Review | ZAYN’s Mind Of Mine is awash with Diet Weeknd

ZAYNMind Of Mine

Mind Of Mine



In describing his new album, Mind of Mine, One Direction alumni Zayn Malik – aka ZAYN –  has cited a number of interesting artists as being influential on his first solo effort: Tupac Shakur, R Kelly, Prince and Gregory Isaacs among others. Musicians of a (mostly) bygone era and held in the highest of regards by critics and fans alike.

It is interesting, then, that there is practically no trace to be found of them here. Instead, Mind of Mine is a sort of Greatest Hits hodgepodge of things-that-have-been-popular-in-the-last-five-years. Justin Timberlake, John Legend, Frank Ocean and The Weeknd would all have good reason to raise an eyebrow at a record that borrows unashamedly from all of their work. It is very much reminiscent of Justin Bieber’s Believe, which was also carefully crafted to tap into music that is trendy right now. Much like Bieber, Zayn doesn’t do a bad job of impersonating his peers, but there is a certain hollowness here that stalks every note. Even the artwork is a complete take off of Lil’ Wayne’s Tha Carter III.

The only truly striking track to be found here is an intermission, named ‘fLoWer’ (the titling of each song was apparently done by the bot that can usually be found in your “Spam” email folder, trying to hock Viagra) which is sung in Urdu and boasts a beautiful, spiritual melody. It is the sort of thing that might not be expected to be in Zayn from One Direction’s locker, and it’s a crying shame that there is not more of it to be found here. Speaking to The Times about lead single ‘PILLOWTALK’, Zayn noted that he wrote the song about sex: “Everybody has sex, and it’s something people want hear about. It’s part of everybody’s life, a very BIG part of life! And you don’t want to sweep it under the carpet. It has to be talked about.” This logic might be compelling if the song itself did not sound like Diet Weeknd.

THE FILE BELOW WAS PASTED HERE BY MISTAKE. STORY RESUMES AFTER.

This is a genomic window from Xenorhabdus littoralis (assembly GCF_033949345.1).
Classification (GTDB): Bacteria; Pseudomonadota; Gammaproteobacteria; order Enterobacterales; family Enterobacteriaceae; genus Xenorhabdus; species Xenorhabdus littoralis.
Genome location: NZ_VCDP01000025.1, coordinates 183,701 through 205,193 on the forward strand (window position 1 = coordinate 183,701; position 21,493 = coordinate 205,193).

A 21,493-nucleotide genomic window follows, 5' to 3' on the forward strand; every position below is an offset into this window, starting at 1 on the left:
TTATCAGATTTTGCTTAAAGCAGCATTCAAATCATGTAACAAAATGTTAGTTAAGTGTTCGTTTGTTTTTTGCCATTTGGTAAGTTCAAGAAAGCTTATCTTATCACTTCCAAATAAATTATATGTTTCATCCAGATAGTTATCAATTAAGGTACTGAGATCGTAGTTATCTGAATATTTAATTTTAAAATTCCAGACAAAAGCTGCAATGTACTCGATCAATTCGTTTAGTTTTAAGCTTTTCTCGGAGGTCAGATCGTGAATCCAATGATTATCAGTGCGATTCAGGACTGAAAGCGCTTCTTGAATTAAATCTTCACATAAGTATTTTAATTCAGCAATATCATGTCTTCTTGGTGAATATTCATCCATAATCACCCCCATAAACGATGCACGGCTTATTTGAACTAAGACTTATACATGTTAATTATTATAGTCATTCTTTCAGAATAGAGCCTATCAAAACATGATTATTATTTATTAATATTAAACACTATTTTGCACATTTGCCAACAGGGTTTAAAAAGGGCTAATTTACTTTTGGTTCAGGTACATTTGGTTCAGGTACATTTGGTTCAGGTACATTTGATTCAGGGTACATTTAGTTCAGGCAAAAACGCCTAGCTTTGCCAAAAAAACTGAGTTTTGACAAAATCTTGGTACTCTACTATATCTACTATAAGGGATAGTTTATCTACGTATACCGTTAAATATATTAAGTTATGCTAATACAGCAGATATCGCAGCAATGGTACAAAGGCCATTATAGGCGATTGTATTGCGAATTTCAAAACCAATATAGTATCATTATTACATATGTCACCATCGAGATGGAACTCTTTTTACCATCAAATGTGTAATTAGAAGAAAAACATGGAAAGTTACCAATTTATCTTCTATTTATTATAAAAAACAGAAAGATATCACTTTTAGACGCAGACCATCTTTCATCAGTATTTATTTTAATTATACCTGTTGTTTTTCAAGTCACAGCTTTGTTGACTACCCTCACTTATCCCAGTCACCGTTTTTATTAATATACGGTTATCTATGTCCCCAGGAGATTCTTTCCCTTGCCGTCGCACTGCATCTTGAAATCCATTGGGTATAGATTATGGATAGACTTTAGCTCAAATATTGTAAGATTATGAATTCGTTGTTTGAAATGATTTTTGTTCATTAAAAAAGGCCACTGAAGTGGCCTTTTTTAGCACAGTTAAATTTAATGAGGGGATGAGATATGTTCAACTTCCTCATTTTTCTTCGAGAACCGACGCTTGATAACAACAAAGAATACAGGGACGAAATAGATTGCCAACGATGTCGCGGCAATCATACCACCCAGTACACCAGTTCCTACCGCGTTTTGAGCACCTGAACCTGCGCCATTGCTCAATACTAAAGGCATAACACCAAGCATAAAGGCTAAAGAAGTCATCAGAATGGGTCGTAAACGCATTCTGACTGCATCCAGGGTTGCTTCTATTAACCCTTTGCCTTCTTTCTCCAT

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‘It’s You’, meanwhile, sounds like something that got cut from Channel ORANGE – clearly intentional as it is produced by Malay, who worked on that record – and that is certainly not a bad thing as it’s perfectly serviceable and Zayn’s performance is excellent. His delivery on album highlight ‘rEaR vieW’ is so similar to John Legend in cadence that upon first listen you would be forgiven for looking it up to see if the man himself was providing a feature on the hook. The production on ‘wRoNg’ featuring Kehlani is worthy of the grimiest Weeknd track, another testament to the personnel that the considerable promotional heft behind Zayn was able to pull in. In terms of presentation, there is hardly a missed beat on an album that seeks to emulate a lot of the best pop music of recent years and almost always succeeds.

The problem is, as noted, is that it does so musically and not in substance. By the time Zayn finishes up with ‘TiO’, another song filled with references to various Weeknd lyrics and tropes, it’s hard to escape the feeling that you have just consumed something that was bought and paid for. Carefully crafted by a legion of marketing/advertising, public relations and production teams all working towards to the goal of making something that is easily consumed by the largest number of people. It’s a real Dominos meal deal of an album. Totally enjoyable while in the midst of it, but by the time that third can of Coke and the last bit of garlic pizza bread has passed, it becomes abundantly clear that that you have just consumed about 3,000 calories of what is a pale imitation of real food.

Overwrought metaphor aside, Mind of Mine is well put together and Zayn could indeed make a career of this sort of stuff, such is the high quality of its presentation. That said, particularly given how vocal the man himself had been as to its artistic merits now that he is free of One Direction, it is the one crucial area that is sorely lacking. He has nothing new to say, nothing different to offer the pop music landscape. The one hint of it is buried somewhere in the middle. Zayn Malik is clearly a talented musician and there may yet prove to be substance beyond all the hype. It just isn’t to be found here.


For further thoughts on ZAYN’s debut, check out the latest episode of the NO ENCORE podcast